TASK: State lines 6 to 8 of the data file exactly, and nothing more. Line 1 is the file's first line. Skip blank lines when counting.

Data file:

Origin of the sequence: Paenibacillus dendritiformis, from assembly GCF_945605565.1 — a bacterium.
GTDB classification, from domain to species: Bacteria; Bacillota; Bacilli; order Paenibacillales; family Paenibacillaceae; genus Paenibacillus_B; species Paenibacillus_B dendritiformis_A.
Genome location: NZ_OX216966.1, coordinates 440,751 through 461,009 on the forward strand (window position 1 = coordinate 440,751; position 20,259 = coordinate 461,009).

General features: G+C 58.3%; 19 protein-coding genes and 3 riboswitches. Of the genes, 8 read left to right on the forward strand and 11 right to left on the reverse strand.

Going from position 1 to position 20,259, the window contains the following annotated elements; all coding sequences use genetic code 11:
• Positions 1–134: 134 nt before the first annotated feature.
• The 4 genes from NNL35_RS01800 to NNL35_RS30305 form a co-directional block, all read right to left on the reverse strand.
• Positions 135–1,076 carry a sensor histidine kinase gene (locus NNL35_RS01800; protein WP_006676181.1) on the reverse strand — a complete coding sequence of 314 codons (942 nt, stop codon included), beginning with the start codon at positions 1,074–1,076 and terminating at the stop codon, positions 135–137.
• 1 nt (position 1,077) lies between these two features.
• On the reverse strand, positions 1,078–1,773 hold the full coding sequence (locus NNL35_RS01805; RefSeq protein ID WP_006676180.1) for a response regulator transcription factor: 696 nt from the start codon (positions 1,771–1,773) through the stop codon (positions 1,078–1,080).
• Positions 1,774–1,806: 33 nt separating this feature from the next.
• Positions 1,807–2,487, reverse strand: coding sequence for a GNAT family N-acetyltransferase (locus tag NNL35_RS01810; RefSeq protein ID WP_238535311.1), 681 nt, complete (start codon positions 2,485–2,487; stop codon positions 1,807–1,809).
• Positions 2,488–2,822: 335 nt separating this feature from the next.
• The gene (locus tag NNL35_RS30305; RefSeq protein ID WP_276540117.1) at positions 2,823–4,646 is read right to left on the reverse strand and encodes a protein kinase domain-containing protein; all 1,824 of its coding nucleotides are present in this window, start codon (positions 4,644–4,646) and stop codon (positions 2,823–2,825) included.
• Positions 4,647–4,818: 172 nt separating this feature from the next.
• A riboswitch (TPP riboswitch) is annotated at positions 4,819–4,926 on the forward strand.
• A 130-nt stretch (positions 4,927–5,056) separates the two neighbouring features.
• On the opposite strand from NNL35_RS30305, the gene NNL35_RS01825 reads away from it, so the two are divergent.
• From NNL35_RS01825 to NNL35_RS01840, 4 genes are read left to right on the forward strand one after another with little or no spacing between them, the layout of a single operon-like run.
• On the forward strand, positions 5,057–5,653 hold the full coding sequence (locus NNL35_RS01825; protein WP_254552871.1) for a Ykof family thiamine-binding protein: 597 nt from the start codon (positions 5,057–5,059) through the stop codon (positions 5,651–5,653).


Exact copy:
• Positions 1–134: 134 nt before the first annotated feature.
• The 4 genes from NNL35_RS01800 to NNL35_RS30305 form a co-directional block, all read right to left on the reverse strand.
• Positions 135–1,076 carry a sensor histidine kinase gene (locus NNL35_RS01800; protein WP_006676181.1) on the reverse strand — a complete coding sequence of 314 codons (942 nt, stop codon included), beginning with the start codon at positions 1,074–1,076 and terminating at the stop codon, positions 135–137.